I went to my high school grad with a car thief by the name of Chick. I smile as I say this; this news might be a little startling to the friends I graduated with back then. On the other hand, I’d guess some of them went through their own startling realities – and many would not want the world to know.
I, on the other hand, believe the world would be a better place if we were all more open about most things. I often imagine what life could be like if we all stopped adding to the false picture of reality we tend to share with the next generation.
I grew up in a culture that didn’t talk about the ‘unpleasant’ things in our lives. We didn’t criticize people – to their faces. We were generally ‘nice’(in that Canadian way), demure, well trained in saying the right thing. Or at least we knew we were supposed to be. I’m reminded of our ‘little white lies’ about Santa Claus. I told my children the truth about that too and they survived it. We live in a large city of many sub-cultures and lifestyles and realities and my grown-up kids are not afraid of looking at unpleasant truths.
In my youth, my eyes were gradually being opened by my unconscious attraction to “less savoury” people. Perhaps my vulnerabilities were drawn to theirs. In Chick’s case, his greatest vulnerability was his painful shyness. It precluded higher education, and he was so shy (brutal father), that he would not even think about aiming for a ‘regular’ job. He felt awkward in the white jacket he rented for the grad dance. He’d never worn one before. He trembled when I introduced him to people.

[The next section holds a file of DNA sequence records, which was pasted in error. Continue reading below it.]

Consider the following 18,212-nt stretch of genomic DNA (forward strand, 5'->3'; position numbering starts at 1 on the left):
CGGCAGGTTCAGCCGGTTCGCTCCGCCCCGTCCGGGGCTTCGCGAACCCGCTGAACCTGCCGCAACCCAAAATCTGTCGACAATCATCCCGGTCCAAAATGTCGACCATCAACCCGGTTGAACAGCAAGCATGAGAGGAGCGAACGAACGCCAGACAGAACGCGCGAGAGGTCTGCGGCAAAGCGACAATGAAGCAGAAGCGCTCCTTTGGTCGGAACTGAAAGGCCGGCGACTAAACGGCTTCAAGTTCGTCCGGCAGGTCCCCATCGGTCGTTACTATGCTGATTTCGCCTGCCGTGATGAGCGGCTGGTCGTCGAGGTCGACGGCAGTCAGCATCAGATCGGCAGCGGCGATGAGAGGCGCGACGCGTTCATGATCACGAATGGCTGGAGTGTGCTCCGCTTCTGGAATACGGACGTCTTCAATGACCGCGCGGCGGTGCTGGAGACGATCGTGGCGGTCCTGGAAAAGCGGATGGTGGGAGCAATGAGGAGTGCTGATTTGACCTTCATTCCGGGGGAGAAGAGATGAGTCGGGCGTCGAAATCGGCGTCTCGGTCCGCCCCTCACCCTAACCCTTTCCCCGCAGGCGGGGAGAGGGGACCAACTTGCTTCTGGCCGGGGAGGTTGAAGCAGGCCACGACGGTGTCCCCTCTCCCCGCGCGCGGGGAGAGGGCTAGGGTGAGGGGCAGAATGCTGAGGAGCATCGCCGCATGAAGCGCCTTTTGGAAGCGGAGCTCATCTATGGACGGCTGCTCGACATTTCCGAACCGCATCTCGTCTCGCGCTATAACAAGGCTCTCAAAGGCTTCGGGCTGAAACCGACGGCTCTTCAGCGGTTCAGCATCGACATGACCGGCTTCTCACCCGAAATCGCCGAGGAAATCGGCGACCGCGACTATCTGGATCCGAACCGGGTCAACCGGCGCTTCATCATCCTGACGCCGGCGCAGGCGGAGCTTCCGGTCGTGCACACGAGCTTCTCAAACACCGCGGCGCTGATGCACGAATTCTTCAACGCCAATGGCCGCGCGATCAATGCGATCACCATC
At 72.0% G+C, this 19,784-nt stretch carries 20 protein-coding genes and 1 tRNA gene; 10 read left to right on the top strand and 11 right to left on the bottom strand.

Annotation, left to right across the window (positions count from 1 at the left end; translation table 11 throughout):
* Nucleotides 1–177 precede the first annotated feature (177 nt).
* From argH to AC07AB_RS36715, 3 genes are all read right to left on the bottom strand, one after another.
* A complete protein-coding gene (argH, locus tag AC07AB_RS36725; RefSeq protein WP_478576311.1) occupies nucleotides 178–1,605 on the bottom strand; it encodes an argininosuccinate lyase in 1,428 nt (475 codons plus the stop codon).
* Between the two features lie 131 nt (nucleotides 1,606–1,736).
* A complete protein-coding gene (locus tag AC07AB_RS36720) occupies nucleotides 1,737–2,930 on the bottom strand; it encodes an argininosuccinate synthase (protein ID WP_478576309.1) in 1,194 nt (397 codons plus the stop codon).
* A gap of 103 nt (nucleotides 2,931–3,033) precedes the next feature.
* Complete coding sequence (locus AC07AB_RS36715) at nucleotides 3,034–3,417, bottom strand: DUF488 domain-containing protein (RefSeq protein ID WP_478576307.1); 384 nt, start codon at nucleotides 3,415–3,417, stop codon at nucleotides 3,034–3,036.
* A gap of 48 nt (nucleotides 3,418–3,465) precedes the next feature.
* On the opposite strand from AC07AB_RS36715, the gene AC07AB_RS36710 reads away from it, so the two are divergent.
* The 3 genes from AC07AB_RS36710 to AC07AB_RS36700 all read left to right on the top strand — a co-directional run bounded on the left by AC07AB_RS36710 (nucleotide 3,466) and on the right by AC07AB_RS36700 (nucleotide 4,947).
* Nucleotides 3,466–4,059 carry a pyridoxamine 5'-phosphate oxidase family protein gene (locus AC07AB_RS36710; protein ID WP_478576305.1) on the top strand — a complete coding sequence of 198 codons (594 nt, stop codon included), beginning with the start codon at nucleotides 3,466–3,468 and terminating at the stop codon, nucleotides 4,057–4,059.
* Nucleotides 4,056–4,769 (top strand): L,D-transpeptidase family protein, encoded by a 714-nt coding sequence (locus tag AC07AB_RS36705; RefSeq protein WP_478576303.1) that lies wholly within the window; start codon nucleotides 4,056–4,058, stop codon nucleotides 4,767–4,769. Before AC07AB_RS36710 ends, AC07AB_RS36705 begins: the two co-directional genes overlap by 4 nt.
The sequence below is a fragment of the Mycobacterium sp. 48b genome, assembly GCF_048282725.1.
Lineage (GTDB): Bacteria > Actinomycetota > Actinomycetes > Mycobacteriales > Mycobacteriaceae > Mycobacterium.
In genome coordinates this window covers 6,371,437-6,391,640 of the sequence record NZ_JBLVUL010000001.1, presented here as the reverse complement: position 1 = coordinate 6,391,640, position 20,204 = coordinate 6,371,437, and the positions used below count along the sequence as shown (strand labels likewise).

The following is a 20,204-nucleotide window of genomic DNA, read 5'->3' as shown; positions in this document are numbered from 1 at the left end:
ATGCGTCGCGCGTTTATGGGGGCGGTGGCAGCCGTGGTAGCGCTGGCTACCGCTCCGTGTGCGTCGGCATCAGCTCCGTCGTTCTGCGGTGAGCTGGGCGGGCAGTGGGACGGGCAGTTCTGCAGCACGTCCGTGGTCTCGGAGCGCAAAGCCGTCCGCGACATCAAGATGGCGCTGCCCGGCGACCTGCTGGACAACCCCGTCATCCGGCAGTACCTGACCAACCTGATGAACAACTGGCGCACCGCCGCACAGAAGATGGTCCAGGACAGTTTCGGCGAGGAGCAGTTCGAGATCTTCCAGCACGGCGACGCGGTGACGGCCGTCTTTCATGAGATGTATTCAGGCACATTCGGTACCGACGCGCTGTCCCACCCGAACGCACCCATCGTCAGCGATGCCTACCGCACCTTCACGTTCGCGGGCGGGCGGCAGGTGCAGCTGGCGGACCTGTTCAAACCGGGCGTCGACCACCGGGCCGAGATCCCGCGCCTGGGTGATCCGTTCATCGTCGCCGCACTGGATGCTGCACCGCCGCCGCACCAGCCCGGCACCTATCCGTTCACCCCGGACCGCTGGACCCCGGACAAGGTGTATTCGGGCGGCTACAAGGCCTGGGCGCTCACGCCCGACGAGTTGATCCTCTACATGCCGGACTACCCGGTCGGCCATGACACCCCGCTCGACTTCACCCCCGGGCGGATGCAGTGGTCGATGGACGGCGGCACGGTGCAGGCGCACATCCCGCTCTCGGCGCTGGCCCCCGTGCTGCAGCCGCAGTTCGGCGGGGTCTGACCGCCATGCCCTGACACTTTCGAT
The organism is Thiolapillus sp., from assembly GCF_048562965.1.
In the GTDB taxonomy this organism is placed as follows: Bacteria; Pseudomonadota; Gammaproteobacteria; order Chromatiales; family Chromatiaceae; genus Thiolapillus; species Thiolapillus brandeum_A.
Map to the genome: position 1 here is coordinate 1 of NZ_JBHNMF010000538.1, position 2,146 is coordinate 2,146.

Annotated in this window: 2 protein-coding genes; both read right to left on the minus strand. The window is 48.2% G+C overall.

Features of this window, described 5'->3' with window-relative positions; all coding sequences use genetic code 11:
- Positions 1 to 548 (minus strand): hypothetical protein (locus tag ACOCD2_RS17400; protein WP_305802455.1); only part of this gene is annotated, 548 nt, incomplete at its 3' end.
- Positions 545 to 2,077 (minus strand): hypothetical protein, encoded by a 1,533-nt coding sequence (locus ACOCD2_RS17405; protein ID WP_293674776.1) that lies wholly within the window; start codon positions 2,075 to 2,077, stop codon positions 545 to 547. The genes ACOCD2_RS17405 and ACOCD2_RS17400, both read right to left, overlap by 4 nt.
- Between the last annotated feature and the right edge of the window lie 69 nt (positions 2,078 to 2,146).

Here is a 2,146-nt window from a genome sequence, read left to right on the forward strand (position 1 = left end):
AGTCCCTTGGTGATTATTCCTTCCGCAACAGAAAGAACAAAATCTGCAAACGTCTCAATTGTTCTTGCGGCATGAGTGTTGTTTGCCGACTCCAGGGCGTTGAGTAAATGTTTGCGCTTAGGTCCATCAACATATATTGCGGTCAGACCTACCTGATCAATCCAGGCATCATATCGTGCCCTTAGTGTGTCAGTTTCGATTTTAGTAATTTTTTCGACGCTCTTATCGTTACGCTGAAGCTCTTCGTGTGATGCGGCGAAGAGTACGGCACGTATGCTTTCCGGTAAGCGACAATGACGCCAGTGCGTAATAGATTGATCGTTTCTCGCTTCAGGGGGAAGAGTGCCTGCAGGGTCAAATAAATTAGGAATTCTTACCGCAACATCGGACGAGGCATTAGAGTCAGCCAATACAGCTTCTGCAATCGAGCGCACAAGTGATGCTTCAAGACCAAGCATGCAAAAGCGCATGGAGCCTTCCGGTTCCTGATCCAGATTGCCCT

He labored sometimes in a construction job that involved a lot of standing around, but his main gig was car theft. He said it was easy. I imagine it was easier for him to work alone, after dark — invisible. I can relate to that. His sister was married to a pimp, who made enough income to support a wife and kids. They seemed like a nice family, but with low articulation skills.
They took me to ‘after-hours clubs’ I would never have imagined. Memorable amounts of dirt and air so dusty your kleenex was black when you blew your nose. Barely cleaned-up vomit. He giggled at my shock. I always felt safe with them.
He once shyly gave me a silver friendship ring, which I still have. He was actually a sweet person and I want to remember him. But we really had nothing to talk about, and feeling sorry for him was no basis for a relationship. I was, as they say, “outa there’. I was 19.
It had become clear to me why people like Chick would never get to put a foot on any social ladder. And I realized it’s easy to feel confident with people who are not. I doubt that he ever experienced that. What a world. And how lucky I was.
Soon I met the man I would marry at 22, mainly because I believed I was over the hill. That was common in women then. Feminists were nowhere in sight yet. Everyone agreed Peter was a big improvement: a worldly-wise Brit 13 years older than me. “A catch” as they used to say. It was the early 60s, and my parents were so relieved — their oldest daughter was ‘taken care of’. One down and one to go. And thank god she wasn’t marrying someone like Chick. Ah, those were the ‘good old days’.